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27. But in Megara, when he was leading his army back from Thebes, 1 as he was going up to the senate-house in the acropolis, he was seized with a cramp and violent pain in his sound leg, which then swelled up, appeared to be congested, and showed signs of excessive inflammation. [2] As soon as a certain Syracusan physician had opened a vein below the ankle, the pains relaxed, but much blood flowed and could not be checked, so that Agesilaüs was very faint from its loss, and in dire peril of his life. At last, however, the flow of blood was stopped, and Agesilaüs was carried to Sparta, where he remained for a long time in a weak condition and unable to take the field.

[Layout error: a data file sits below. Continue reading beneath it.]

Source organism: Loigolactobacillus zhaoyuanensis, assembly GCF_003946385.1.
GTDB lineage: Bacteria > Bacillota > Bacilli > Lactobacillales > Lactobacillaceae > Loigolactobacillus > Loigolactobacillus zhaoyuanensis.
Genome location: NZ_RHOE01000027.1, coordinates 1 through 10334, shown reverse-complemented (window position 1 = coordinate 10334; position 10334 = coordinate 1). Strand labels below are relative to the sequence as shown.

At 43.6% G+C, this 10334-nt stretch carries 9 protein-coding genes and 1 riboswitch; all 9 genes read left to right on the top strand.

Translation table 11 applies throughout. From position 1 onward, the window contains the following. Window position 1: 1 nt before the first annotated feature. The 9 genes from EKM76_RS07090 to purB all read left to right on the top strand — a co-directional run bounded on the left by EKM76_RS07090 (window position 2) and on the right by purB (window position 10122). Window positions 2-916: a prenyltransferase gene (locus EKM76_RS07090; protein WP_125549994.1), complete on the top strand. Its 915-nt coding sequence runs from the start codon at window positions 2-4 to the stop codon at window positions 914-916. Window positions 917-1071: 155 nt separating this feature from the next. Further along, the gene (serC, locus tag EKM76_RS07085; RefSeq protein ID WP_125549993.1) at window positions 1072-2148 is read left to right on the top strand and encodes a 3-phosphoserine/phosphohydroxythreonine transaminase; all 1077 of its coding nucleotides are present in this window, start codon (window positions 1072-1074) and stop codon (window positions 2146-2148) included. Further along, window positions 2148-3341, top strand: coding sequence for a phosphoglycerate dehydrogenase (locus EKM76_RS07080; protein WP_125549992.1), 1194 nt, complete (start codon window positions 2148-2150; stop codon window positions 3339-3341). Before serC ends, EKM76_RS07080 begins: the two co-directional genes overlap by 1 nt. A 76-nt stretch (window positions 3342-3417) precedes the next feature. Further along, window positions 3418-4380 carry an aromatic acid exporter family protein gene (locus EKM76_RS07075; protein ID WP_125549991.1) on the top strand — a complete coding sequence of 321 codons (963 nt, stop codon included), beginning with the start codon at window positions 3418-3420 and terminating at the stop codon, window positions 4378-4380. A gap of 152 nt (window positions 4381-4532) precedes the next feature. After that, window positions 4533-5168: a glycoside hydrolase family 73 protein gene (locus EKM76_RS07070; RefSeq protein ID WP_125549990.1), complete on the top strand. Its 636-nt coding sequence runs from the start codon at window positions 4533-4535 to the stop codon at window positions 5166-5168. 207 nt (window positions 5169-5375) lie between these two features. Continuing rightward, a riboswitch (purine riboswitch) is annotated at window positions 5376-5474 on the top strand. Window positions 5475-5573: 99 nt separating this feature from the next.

[3] During this time the Spartans met with many reverses both by land and sea, the greatest of which was at Tegyra, where for the first time they were overpowered by the Thebans in a pitched battle. 2 There was, accordingly, a general sentiment in favour of a general peace, and ambassadors from all Hellas came together at Sparta to settle its terms. 3 [4] One of these ambassadors was Epaminondas, a man of repute for culture and philosophy, although he had not yet given proof of capacity as a general. This man, seeing the rest all cringing before Agesilaüs, alone had the courage of his convictions, and made a speech, not in behalf of Thebes, his native city, but of all Greece in common, declaring that war made Sparta great at the expense of the sufferings of all the other states, and urging that peace be made on terms of equality and justice, for it would endure only when all parties to it were made equal.

1 From a second incursion into Boeotia, made in 377 B.C. ( Xenophon, Hell. v. 4, 47-55; 58).

2 This battle, fought in 375 B.C., is not mentioned by Xenophon, but is described by Plutarch in the Pelopidas, chapters xvi. and xvii., doubtless on the authority of Ephorus (cf. Diodorus, xv. 81, 2).

3 In 371 B.C. ( Xenophon, Hell. vi. 3, 3-20).

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